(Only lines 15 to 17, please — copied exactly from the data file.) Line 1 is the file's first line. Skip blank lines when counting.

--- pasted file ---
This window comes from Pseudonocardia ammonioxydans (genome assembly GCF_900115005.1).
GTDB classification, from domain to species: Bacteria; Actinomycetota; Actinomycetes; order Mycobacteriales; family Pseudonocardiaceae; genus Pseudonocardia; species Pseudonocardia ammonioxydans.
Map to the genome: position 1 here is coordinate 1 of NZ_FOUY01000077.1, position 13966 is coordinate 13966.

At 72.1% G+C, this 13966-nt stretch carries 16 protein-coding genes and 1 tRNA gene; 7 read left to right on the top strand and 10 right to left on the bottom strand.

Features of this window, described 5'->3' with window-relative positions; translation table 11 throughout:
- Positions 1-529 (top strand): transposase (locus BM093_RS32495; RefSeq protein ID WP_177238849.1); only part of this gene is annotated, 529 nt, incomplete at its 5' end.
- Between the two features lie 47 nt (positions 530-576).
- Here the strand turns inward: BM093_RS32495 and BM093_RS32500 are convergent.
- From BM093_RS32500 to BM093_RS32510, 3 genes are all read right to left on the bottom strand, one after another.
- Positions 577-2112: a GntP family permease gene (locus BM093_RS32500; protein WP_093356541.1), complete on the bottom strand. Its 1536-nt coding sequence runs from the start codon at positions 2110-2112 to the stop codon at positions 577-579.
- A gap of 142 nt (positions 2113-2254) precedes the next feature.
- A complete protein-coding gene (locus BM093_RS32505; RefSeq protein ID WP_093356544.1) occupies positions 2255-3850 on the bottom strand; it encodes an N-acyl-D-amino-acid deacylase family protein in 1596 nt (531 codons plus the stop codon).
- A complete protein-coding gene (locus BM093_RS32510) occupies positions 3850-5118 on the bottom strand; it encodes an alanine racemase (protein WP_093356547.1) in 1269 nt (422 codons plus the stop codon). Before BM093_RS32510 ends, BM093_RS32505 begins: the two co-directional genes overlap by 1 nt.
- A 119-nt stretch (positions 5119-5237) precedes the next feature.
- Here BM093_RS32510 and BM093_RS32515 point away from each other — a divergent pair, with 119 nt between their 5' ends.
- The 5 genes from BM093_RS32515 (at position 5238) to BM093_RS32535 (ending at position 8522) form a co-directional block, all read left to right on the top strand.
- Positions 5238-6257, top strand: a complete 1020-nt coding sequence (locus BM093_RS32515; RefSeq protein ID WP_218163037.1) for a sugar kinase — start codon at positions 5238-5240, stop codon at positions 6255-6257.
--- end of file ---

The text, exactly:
- Here BM093_RS32510 and BM093_RS32515 point away from each other — a divergent pair, with 119 nt between their 5' ends.
- The 5 genes from BM093_RS32515 (at position 5238) to BM093_RS32535 (ending at position 8522) form a co-directional block, all read left to right on the top strand.
- Positions 5238-6257, top strand: a complete 1020-nt coding sequence (locus BM093_RS32515; RefSeq protein ID WP_218163037.1) for a sugar kinase — start codon at positions 5238-5240, stop codon at positions 6255-6257.